Once filed, the automatic stay will stop any collection efforts against the filer. Also, a trustee will be appointed to oversee your case. Upon successful plan completion, dischargeable debts are erased.

Qualifying for Chapter 13 Bankruptcy

Only individuals or sole proprietors can file for Chapter 13 bankruptcy. Corporations and limited liability companies are not eligible because they are considered separate legal entities.

To file for Chapter 13, your unsecured debts must be less than the current Chapter 13 debt limits. The current Chapter 13 debt limits are on the U.S. Courts Chapter 13 Bankruptcy Basics webpage. Many other eligibility requirements for Chapter 13 exist, as well. Particularly, you'll need to earn enough to pay all amounts required by the Chapter 13 plan.

Why Should I Choose Chapter 11 Over Chapter 13?

Chapter 11 typically makes sense for businesses or individuals whose debt levels exceed those allowed in Chapter 13 bankruptcy. Some small business owners and individuals can take advantage of streamlined Chapter 11 procedures found under Subdivision V. Subdivision V is less complicated and, in most cases, costs far less than a traditional Chapter 11 case.

Why Should I Choose Chapter 13 Over Chapter 11?

Some of the advantages of filing for Chapter 13 bankruptcy over Chapter 11 include the following:

Unlike Chapter 11 Bankruptcy, Chapter 13 Protects Codebtors

Chapter 13's automatic stay protection extends to codebtors. So, if you and another person are liable for an account, loan, or other debt, creditors cannot pursue your codebtor for payment during your bankruptcy case. While collection can resume once your Chapter 13 case is over, this will at least give codebtors a reprieve from collection actions for three to five years. Chapter 11 does not provide the same protection to codebtors.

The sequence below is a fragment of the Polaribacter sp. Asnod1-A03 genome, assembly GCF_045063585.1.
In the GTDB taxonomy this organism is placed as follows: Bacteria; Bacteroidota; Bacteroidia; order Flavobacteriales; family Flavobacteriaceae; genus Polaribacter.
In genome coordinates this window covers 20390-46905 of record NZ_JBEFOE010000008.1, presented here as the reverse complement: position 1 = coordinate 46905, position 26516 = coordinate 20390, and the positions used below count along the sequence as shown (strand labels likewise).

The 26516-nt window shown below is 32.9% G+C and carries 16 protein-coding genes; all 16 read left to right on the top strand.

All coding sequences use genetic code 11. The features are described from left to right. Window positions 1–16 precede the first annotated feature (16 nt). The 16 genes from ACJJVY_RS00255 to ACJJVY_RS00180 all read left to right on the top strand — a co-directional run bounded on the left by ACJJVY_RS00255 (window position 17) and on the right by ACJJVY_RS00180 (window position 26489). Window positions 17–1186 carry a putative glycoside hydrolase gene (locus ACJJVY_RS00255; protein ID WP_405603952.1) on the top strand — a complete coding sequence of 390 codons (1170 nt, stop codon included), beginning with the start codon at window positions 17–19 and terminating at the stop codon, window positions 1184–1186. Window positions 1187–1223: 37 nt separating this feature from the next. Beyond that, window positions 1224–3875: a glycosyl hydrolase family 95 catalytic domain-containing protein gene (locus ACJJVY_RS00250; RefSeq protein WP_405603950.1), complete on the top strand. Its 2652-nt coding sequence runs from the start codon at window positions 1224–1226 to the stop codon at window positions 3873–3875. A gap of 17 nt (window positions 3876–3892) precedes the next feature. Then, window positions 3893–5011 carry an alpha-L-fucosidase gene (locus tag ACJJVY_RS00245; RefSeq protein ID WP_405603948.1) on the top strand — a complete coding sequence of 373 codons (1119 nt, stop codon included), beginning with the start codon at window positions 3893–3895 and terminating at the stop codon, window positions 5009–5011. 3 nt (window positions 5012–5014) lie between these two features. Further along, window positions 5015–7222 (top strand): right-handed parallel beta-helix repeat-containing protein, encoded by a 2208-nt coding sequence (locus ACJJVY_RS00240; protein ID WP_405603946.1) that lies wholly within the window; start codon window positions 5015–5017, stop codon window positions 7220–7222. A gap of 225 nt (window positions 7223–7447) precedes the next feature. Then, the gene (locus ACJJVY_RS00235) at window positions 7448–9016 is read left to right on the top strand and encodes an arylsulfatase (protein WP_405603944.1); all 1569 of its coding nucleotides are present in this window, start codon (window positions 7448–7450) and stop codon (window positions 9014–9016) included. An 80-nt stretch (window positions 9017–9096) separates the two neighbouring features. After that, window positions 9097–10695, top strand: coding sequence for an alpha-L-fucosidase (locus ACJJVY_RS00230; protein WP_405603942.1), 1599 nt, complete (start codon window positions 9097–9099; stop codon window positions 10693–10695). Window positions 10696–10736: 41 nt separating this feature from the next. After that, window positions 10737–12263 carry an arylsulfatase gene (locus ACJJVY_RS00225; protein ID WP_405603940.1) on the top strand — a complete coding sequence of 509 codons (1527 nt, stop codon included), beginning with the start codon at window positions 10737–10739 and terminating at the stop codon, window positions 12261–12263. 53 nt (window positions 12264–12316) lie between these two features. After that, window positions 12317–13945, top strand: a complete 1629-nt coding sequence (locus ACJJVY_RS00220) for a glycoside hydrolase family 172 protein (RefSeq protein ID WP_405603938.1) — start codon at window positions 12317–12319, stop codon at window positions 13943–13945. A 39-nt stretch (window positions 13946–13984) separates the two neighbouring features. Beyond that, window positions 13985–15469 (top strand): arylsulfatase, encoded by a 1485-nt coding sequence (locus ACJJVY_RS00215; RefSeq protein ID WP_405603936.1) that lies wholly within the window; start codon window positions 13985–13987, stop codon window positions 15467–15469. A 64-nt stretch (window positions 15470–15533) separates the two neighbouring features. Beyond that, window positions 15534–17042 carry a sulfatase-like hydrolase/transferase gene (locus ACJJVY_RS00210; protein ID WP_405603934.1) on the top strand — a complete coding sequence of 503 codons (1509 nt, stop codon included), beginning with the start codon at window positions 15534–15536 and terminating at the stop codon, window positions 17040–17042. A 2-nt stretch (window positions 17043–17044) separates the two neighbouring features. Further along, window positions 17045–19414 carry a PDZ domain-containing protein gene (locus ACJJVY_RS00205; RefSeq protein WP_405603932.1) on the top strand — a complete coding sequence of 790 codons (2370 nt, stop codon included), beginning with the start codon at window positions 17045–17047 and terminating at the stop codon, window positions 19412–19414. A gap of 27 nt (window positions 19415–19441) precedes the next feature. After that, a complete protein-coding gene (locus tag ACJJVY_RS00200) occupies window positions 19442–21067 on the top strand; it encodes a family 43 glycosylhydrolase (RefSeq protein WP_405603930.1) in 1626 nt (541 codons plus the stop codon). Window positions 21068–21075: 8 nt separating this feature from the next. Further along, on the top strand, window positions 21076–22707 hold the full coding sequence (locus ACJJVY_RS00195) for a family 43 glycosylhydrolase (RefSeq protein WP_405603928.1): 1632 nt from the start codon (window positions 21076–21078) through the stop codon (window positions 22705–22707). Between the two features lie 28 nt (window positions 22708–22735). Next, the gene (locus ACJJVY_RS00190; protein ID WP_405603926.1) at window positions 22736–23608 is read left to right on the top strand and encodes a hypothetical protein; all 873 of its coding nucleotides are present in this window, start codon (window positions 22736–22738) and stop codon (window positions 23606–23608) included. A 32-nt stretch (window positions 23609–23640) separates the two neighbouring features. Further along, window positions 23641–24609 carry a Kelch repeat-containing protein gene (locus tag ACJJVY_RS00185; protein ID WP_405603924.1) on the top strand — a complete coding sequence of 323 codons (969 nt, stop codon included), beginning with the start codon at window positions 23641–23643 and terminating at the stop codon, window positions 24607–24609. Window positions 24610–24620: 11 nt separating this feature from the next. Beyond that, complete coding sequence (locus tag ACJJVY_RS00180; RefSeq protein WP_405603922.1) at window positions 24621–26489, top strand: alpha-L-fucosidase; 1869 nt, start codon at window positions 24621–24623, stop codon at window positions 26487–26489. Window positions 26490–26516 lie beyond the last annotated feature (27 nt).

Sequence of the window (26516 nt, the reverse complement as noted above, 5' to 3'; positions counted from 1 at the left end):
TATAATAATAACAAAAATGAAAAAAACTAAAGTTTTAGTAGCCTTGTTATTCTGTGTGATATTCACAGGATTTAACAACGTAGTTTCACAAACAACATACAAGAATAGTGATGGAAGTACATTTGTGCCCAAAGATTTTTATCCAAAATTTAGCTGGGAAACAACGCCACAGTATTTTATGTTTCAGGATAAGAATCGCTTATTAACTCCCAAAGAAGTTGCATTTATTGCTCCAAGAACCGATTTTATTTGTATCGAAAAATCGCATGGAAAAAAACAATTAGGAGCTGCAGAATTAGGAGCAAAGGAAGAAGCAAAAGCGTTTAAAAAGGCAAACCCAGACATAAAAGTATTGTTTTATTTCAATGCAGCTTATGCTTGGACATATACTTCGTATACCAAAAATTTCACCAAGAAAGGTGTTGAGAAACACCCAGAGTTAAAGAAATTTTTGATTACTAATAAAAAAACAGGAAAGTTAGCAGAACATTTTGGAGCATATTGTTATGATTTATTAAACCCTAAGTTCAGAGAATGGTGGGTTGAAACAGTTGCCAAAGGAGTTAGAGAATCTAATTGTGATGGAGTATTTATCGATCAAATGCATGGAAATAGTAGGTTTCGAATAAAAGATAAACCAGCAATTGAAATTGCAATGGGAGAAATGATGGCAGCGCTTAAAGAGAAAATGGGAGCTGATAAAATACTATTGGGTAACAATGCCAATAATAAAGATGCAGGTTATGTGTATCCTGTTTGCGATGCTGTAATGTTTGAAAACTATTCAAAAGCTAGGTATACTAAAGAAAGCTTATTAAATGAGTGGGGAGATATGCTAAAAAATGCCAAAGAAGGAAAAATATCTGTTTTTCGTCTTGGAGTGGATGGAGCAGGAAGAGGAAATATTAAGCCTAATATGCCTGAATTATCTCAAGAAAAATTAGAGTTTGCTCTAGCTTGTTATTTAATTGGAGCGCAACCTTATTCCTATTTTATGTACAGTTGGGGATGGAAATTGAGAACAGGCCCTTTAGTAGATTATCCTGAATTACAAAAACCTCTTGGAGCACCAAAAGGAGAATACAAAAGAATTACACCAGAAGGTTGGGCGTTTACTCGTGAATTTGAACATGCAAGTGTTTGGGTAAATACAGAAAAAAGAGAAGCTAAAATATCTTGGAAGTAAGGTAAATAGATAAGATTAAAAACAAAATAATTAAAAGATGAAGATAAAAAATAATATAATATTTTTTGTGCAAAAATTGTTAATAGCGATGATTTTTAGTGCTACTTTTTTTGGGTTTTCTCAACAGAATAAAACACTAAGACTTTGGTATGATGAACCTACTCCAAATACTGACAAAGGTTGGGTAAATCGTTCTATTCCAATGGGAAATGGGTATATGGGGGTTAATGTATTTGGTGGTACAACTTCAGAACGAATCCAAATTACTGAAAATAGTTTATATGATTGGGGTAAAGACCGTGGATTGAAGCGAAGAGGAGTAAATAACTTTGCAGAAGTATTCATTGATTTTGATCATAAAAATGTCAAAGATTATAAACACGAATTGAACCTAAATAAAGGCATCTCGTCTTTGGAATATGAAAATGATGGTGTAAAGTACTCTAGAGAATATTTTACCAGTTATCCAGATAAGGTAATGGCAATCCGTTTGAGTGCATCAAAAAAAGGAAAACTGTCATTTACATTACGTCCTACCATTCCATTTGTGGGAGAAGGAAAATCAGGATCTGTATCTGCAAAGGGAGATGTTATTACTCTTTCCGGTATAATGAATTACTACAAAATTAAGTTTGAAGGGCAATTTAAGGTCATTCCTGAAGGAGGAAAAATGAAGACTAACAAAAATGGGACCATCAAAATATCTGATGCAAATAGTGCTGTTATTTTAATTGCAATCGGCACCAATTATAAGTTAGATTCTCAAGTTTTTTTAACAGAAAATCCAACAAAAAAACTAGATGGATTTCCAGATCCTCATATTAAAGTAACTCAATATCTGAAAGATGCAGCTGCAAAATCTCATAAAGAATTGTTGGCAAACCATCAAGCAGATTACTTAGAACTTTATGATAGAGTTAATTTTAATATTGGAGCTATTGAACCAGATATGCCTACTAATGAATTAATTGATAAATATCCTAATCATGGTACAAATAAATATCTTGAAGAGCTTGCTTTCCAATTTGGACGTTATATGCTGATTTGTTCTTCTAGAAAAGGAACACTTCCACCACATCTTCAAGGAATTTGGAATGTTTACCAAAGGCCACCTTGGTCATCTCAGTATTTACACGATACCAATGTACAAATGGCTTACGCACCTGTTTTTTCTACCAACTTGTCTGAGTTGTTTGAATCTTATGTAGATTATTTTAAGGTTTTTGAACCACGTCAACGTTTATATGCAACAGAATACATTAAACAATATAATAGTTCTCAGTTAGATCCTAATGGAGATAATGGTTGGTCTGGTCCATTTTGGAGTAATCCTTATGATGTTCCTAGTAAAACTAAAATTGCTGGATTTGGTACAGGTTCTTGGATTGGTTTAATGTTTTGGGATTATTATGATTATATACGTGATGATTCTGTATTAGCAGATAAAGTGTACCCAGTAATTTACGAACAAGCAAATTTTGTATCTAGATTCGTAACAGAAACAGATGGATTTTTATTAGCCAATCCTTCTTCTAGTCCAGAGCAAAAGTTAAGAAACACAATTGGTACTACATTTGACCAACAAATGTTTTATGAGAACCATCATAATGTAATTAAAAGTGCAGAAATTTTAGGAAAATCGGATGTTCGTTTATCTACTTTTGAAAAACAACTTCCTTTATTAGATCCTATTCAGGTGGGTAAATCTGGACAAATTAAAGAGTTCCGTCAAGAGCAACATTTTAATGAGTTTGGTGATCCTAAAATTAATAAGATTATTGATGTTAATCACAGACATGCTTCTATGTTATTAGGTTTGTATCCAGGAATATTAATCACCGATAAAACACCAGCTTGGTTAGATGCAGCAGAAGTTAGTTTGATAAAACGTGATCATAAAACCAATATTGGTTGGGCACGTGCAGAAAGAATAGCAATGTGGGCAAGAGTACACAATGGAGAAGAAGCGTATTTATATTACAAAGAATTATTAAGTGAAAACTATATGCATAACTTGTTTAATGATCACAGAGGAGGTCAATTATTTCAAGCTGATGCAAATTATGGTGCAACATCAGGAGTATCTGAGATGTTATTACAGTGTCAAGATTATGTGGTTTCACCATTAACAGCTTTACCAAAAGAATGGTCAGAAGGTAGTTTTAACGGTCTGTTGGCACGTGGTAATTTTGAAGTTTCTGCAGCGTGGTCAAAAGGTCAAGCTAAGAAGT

Get details on the codebtor stay in Chapter 13.

Chapter 13 Is Cheaper Than Chapter 11 Bankruptcy

Chapter 13 is usually less expensive than Chapter 11. This is because:

  • the filing fee for Chapter 13 is less costly, and
  • the Chapter 13 process requires less work.

Navigating Your Bankruptcy Case

Bankruptcy is essentially a qualification process. The laws provide instructions for completing a 50- to 60-page bankruptcy petition, and because the rules apply to every case, you can't skip a step. We want to help.

Below is the bankruptcy form for this topic and other resources we think you'll enjoy. For more easy-to-understand articles, go to TheBankruptcySite.

More Bankruptcy Information

Bankruptcy Forms and Document Checklist

Downloadable Copies of Bankruptcy Forms

Chapters 7 and 13 Bankruptcy Forms

Chapter 7 Bankruptcy Document Checklist

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We wholeheartedly encourage research and learning, but online articles can't address all bankruptcy issues or the facts of your case. The best way to protect your assets in bankruptcy is by hiring a local bankruptcy lawyer.